Full listing of public events planned for the historic building at 45 Main Street, Newtown....Read Full Article
To the Editor:
Recently, I was involved with the Newtown Historical Society’s House and Garden Tour and spent time with two history buffs. Gordon Williams, the chair of this event, was a Trumbull High School history teacher and now is one of our town’s volunteer kings. At the garden tour, we honored Newtown Historian Dan Cruson, who taught history and archaeology for Easton-Redding schools and has since enriched us with immeasurable books, articles, research, tours, and archaeological digs. These two men live and breathe history, recognizing its importance to American society.
Newtown has a long and rich history. The Newtown Bee has been providing award-winning community news and features since 1877, making it one of the oldest community newspapers. Among other buildings, benefactor Mary Elizabeth Hawley gifted what is now Edmond Town Hall and Cyrenius Booth Library. The former upholds the wishes of its benefactor as the center of the community that provides residents with space for governmental services and family entertainment through the theater, community rooms, and gymnasium.
The library is well known locally and by area towns for its valuable mix of the newest literature and technology as well as historical artifacts, gemology, and research books. Adults and children from Newtown and surrounding communities come to our library specifically because of its unique quality of focusing on the past and present. People from far and wide attend the annual book sale by The Friends of the C.H. Booth Library, which relies on about 100 volunteers to help sell well over 100,000 items and make approximately $100,000 in sales. The rare book section includes numerous collectables from America’s earlier times, again providing additional historic information.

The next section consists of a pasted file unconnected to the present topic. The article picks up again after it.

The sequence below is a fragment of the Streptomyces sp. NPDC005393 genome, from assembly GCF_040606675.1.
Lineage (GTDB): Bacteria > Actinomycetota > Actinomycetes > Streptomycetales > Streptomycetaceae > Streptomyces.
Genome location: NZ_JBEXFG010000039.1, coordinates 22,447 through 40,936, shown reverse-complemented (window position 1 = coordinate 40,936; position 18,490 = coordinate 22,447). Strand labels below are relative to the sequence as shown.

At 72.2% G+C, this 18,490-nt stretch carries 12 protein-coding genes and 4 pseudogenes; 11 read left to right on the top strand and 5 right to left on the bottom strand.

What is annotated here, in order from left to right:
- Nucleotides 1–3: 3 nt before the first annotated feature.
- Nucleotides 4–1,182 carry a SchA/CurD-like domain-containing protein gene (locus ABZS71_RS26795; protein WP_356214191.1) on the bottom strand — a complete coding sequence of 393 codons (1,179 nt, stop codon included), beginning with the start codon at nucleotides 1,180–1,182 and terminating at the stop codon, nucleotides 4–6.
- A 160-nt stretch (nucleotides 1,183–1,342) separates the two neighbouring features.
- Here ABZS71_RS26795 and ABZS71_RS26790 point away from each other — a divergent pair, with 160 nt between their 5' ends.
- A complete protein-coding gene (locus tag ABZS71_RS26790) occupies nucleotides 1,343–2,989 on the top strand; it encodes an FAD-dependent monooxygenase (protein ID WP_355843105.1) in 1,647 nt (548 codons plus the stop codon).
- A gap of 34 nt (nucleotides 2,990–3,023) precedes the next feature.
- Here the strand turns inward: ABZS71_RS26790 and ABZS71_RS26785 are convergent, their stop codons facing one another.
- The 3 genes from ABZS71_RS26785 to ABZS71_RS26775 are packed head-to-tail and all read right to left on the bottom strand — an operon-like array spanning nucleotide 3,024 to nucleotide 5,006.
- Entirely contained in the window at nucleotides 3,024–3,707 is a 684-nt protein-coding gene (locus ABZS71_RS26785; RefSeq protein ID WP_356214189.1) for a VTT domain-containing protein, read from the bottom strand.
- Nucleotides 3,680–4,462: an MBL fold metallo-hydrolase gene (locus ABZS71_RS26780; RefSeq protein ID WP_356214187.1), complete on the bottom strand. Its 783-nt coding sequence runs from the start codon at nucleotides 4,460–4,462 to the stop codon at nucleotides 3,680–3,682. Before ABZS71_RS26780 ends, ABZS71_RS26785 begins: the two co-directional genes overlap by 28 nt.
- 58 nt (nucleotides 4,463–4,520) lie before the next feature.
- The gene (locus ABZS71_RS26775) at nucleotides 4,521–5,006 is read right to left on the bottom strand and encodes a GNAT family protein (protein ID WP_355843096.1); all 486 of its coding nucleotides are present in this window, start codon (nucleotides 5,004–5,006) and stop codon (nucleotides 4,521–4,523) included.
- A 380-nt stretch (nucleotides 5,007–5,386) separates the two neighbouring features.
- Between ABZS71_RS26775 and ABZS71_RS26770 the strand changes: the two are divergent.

Particularly in times of rapid change as those of today, history plays an important role in the further improvement of American and global human society and culture. Yet history has become increasingly less important in modern-day society despite its significance. It is said that those who control the past control the future. It is hoped that what we learn today is applied to our actions in the future. We try not to repeat our mistakes and gain from our successes. May Newtown establishments continue to pay homage to the past, so we can be rewarded in the future.
Sharon L Cohen
8 Eden Hill Road, Newtown July 12, 2018